In HIV-associated wasting syndrome, 2 small within-subjects studies (total n = 40) demonstrated a significant dose-dependent effect on increasing caloric intake and body weight with smoked marijuana (up to 3.9% THC) and oral dronabinol (up to 40 mg daily) through increased frequency of daily food intake and proportion of daily calories from fat intake (level of evidence 2b). 76,77 Significant weight gain for nonsynthetic cannabinoids in HIV- and AIDS-associated wasting syndrome was also observed as a secondary outcome in a 3-week RCT (n = 67) that compared smoked marijuana (3.95% THC, up to 3 cigarettes per day) (3.0 kg, P = .021), dronabinol 2.5 mg orally 3 times daily (3.2 kg, P = .004), and oral placebo (1.1 kg). 78 While synthetic cannabinoids such as dronabinol have been Food and Drug Administration (FDA) approved for this indication, the primary study behind the approval was a 6-week RCT (n = 139) with a mean weight gain of only 0.1 kg in the dronabinol group compared with a weight loss of 0.4 kg in the placebo group over 6 weeks (95% CI = 0.72-6.06) (level of evidence 2b). 79 The high risk for attrition bias from protocol violations in the placebo group (presence of cannabinoids in urine in placebo group) and the brevity of the study duration warrant cautious interpretation of the benefits shown in the study.

Studies evaluating nonsynthetic cannabinoids in anorexia nervosa were not identified, but a small double-blinded crossover RCT found benefit with a synthetic cannabinoid. Dronabinol 2.5 mg PO bid for 4 weeks resulted in significant weight gain of 1 kg compared with placebo. 80

Although increased appetite is a known effect, there is currently inadequate evidence to support or disprove the use of nonsynthetic cannabinoids as appetite stimulants in uremia-induced anorexia and cachexia in patients with CKD due to a lack of studies in this population. There is some literature to support the short-term use of cannabis and oral cannabinoids in improving appetite and weight gain in patients with HIV- and AIDS-associated wasting syndrome, but the pathophysiology of this condition is significantly different from uremic anorexia. As well, these benefits have not been replicated in other types of anorexia including cancer-associated anorexia and anorexia nervosa.

Uremic Pruritus

Systemic inflammation, imbalance in opioid receptor expression, poorly controlled mineral bone disease, and mast cell release of histamine and other pruritogens have all been implicated in uremic pruritus, but treatment remains nonspecific and limited. Moreover, uremic pruritus impacts 40% of patients with ESRD to a moderate to severe degree. 81 Cannabinoids have been identified as neuronal modulators of pruritus and a single observational study appears promising for uremic pruritus. In the absence of antihistamine effects, peripheral transdermal administration of cannabinoid receptor agonists can attenuate histamine-induced itch by decreasing nerve fiber activation and subsequent neuropeptide and inflammatory mediator release. 82,83 In a small study of patients receiving hemodialysis experiencing uremic pruritus (n = 21), endocannabinoids containing N-acetylethanolamine and N-palmitoylethanolamine with structured physiological lipids (Derma Membrane Structure) in the form of a topical cream (Physiogel AI cream ® ) applied twice daily for 3 weeks effectively reduced both pruritus and xerosis. 84 Pruritus and xerosis were completely eliminated in 38.1% and 81% of patients, respectively (level of evidence 2b). Due to the brevity of the study duration, minute sample size, and absence of adjustment for potential confounders of this observation study, there is currently insufficient evidence to recommend the use of nonsynthetic cannabinoids for uremic pruritus. Nonetheless, the advantage of topical endocannabinoids to minimize systemic adverse drug effects compared with oral and inhaled routes and their potential role in managing uremic pruritus certainly warrant further investigation.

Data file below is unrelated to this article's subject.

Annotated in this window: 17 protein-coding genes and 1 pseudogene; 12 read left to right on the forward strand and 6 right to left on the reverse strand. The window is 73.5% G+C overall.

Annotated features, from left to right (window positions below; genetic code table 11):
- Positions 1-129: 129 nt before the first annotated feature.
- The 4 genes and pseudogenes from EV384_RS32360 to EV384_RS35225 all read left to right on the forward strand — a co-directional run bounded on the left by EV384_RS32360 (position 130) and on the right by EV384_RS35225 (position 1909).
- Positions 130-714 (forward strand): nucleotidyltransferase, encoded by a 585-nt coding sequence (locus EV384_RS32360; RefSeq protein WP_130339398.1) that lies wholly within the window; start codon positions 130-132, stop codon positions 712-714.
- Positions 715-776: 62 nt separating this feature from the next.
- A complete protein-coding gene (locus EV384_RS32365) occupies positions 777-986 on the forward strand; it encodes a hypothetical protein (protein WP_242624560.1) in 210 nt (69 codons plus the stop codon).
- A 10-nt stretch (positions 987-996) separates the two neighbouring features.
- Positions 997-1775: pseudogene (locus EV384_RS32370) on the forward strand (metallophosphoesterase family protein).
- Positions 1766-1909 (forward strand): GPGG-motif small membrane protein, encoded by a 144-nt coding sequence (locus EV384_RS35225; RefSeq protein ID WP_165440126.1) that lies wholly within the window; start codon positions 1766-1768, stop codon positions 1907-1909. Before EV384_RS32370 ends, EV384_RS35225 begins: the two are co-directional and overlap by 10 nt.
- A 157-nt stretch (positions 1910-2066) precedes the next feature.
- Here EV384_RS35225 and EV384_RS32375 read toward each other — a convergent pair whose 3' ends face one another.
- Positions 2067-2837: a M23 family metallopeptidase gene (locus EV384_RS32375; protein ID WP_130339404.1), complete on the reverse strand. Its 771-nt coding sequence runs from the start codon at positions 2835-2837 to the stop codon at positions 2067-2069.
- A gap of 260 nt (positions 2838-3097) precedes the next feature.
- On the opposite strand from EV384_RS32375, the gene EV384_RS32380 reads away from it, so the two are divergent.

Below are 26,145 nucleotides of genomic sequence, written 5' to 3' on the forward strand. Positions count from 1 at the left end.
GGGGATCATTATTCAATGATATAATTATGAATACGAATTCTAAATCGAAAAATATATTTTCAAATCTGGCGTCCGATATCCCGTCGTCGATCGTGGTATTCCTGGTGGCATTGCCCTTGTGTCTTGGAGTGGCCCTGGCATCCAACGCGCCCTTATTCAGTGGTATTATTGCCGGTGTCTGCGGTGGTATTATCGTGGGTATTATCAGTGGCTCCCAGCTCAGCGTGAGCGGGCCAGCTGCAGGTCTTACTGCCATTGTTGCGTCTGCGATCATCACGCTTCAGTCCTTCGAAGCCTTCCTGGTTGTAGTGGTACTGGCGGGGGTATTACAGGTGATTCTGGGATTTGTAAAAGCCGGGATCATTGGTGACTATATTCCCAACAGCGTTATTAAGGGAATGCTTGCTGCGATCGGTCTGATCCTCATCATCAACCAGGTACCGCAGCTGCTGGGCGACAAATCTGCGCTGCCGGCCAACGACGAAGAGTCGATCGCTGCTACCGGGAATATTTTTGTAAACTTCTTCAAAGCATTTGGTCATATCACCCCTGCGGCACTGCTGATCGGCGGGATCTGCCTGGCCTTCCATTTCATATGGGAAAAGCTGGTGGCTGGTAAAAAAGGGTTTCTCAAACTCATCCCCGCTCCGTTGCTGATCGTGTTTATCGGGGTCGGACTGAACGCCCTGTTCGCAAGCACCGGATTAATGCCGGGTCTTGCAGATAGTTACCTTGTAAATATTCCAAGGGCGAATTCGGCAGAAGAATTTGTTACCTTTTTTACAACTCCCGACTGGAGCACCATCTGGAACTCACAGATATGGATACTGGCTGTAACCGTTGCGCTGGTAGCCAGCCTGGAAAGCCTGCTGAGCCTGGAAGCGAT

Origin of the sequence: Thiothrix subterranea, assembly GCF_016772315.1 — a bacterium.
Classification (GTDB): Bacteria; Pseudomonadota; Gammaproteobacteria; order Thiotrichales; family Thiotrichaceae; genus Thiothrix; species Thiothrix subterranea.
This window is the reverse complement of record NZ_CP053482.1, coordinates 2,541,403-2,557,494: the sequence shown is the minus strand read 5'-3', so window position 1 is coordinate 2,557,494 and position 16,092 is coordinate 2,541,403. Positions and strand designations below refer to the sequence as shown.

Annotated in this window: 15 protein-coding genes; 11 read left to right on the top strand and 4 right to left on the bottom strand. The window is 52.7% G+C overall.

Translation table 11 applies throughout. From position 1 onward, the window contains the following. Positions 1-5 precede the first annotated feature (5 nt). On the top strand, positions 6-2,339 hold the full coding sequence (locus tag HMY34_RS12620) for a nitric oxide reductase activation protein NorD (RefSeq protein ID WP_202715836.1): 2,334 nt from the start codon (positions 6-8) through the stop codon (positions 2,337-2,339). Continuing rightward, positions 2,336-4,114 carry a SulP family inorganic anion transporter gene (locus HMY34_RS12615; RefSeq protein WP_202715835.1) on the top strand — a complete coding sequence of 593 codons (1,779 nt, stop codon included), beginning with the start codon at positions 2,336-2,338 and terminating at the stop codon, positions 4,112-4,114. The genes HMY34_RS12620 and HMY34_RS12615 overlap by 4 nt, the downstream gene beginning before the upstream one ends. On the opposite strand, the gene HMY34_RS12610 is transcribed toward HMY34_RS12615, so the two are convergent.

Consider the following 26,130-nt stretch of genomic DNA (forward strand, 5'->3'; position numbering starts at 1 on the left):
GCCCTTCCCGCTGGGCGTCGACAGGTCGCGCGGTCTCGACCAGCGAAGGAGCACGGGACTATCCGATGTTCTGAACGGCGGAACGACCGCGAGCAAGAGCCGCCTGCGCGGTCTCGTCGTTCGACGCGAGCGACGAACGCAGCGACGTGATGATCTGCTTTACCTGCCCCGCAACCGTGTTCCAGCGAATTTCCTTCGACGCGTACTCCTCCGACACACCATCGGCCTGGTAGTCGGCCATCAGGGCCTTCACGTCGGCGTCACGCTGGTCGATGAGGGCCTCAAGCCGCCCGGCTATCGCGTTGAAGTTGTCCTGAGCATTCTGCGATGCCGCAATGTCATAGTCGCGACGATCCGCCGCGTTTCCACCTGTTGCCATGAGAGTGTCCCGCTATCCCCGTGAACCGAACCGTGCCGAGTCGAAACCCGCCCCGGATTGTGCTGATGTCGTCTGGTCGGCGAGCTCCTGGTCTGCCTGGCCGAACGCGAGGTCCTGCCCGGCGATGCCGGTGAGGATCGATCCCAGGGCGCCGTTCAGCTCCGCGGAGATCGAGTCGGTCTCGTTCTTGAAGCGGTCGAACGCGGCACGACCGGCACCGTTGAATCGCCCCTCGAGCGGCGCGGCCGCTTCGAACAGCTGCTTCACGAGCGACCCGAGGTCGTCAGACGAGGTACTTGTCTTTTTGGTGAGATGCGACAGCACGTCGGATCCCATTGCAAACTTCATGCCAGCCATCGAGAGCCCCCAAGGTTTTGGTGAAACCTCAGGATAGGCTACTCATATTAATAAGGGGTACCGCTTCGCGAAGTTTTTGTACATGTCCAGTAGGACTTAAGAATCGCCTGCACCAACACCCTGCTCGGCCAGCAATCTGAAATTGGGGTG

Insomnia

The incidence of sleep disorders is greater in patients with ESRD compared with the general population, with insomnia, restless leg syndrome, sleep-disordered breathing, and excessive daytime sleepiness being the most frequently reported. 85 Research in cannabinoid for treatment of insomnia began in the 1970s, but has excluded patients with renal impairment.

Literature on cannabinoids for insomnia has predominantly been in the context of concomitant neuropathic pain, rather than in primary insomnia. Whiting et al identified 17 RCTs in a systematic review with placebo comparators that assessed nonsynthetic cannabinoids for neuropathic pain and spasticity in patients with multiple sclerosis and included insomnia as a secondary outcome. 56 There were 2 pooled analyses of very low GRADE rating, mostly of nabiximols, which demonstrated a higher average improvement in sleep quality (weighted mean difference of −0.58 on NRS of 0 to 10 [95% CI = −0.87 to −0.29]; 8 trials) and sleep disturbance (weighted mean difference of −0.26 on NRS [95% CI = −0.52 to 0.00]; 3 trials) compared with placebo. However, the minor difference of −0.58 observed over a 10-point scale is unlikely to be clinically significant. Moreover, as a secondary outcome, these findings are not only hypothesis generating, but also confounded by concomitant improvement in neuropathic pain and multiple sclerosis-related spasticity. As cannabinoids are effective in the treatment of neuropathic pain, studies in primary insomnia are needed to definitively establish cannabinoid effects on sleep without the interference of confounders.